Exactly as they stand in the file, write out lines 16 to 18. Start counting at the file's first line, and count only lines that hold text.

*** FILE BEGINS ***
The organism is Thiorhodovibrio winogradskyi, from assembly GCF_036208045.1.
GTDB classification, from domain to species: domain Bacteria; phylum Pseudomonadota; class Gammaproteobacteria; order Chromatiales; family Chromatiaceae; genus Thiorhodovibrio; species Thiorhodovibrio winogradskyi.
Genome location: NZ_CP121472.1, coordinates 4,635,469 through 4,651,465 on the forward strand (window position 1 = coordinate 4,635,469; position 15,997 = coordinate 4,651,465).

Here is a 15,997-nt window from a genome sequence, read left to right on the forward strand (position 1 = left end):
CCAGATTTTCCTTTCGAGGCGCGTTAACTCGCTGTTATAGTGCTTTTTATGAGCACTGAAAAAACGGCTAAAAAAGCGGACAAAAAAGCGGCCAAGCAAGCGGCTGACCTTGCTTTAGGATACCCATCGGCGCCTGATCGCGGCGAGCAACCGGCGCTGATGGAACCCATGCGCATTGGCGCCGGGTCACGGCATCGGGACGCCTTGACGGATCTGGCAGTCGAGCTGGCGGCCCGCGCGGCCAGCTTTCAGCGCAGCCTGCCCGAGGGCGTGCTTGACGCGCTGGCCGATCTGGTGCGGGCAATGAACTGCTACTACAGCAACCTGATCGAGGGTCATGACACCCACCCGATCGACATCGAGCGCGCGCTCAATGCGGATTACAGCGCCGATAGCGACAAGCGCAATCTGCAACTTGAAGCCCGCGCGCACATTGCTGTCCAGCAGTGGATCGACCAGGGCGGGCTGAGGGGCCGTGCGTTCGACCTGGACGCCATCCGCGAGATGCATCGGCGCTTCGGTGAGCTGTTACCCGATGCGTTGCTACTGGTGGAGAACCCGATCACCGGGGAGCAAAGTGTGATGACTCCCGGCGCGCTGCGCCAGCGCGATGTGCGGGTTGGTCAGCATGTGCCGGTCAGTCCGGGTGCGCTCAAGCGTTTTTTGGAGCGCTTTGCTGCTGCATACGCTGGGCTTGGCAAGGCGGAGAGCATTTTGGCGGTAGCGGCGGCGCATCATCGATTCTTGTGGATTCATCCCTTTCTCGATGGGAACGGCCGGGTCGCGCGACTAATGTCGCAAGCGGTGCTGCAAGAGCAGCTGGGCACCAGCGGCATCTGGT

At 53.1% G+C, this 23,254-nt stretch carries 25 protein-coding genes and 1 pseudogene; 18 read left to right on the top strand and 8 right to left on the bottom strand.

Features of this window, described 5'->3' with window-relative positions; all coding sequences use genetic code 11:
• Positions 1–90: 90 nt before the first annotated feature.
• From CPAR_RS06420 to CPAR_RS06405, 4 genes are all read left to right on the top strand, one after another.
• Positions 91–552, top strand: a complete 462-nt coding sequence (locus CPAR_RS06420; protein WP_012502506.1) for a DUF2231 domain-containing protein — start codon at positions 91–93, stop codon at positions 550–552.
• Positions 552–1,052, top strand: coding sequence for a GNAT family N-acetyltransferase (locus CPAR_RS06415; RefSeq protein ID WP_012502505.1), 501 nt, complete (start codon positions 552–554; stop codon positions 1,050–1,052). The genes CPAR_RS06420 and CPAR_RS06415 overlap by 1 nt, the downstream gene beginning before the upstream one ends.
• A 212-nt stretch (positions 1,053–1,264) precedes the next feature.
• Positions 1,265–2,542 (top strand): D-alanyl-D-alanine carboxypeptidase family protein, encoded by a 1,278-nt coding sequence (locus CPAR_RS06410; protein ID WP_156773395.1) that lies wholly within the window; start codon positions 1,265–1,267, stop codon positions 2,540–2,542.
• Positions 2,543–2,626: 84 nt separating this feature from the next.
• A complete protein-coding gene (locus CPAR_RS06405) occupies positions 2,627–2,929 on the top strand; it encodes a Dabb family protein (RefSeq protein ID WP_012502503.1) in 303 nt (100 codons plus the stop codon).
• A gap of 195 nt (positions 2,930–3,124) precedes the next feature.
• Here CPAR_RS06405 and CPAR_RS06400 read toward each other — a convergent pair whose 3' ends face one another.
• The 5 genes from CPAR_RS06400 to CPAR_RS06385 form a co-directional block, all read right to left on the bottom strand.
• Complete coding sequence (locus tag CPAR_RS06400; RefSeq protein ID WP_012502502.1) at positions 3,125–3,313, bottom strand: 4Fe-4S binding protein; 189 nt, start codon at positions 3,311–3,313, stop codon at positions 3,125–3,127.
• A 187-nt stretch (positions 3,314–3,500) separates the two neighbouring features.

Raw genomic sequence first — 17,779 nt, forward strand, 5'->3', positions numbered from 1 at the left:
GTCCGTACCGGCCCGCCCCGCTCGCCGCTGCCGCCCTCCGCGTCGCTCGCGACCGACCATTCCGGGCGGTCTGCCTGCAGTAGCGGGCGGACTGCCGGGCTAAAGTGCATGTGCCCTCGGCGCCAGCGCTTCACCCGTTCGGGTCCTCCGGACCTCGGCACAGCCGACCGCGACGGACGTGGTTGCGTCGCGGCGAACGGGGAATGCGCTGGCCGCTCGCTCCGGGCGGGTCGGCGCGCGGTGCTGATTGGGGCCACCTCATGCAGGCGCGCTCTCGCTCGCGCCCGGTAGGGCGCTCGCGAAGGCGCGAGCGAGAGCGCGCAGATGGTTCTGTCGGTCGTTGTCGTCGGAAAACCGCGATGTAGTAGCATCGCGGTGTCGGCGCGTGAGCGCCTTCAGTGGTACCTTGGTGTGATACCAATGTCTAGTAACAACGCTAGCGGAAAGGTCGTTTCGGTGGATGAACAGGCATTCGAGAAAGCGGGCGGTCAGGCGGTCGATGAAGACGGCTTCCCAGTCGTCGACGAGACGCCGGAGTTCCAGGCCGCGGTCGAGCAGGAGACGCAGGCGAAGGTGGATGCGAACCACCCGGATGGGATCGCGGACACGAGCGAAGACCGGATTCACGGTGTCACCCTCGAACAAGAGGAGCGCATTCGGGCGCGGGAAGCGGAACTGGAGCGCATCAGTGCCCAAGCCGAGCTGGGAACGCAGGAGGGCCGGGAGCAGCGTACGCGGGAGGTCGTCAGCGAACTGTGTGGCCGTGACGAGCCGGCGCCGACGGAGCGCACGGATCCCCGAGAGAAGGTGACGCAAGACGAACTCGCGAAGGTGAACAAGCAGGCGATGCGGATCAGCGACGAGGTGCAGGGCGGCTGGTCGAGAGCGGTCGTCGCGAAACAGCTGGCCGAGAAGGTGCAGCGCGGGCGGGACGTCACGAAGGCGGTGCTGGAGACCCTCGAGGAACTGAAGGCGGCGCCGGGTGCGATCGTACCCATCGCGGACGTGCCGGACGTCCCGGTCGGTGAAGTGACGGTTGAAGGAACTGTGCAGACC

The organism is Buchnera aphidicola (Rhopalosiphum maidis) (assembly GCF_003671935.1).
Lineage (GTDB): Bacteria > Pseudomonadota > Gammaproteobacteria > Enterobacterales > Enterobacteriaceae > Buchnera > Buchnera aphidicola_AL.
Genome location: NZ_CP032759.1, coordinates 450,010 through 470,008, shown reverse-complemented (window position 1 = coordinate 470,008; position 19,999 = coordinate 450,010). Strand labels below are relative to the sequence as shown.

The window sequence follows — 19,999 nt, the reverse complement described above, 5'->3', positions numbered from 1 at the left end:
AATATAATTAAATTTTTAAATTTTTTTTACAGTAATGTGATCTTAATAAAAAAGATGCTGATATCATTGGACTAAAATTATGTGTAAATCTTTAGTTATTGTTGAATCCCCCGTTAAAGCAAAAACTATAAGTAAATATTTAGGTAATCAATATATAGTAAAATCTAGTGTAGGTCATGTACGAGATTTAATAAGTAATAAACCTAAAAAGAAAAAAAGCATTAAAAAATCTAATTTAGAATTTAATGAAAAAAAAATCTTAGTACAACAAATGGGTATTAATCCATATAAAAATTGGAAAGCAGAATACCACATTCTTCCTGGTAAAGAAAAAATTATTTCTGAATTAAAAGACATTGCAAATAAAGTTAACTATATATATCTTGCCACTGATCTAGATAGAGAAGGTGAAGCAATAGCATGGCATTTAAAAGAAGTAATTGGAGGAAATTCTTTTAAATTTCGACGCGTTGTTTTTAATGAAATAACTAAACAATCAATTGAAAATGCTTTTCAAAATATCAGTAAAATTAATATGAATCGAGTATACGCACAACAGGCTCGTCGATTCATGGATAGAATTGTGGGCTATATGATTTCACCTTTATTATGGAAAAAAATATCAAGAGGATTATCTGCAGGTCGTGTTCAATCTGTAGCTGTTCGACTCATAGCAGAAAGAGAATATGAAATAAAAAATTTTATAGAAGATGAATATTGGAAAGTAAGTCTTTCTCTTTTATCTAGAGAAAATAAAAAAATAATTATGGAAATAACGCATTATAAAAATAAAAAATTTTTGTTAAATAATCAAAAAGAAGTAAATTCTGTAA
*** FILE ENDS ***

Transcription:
• A gap of 195 nt (positions 2,930–3,124) precedes the next feature.
• Here CPAR_RS06405 and CPAR_RS06400 read toward each other — a convergent pair whose 3' ends face one another.
• The 5 genes from CPAR_RS06400 to CPAR_RS06385 form a co-directional block, all read right to left on the bottom strand.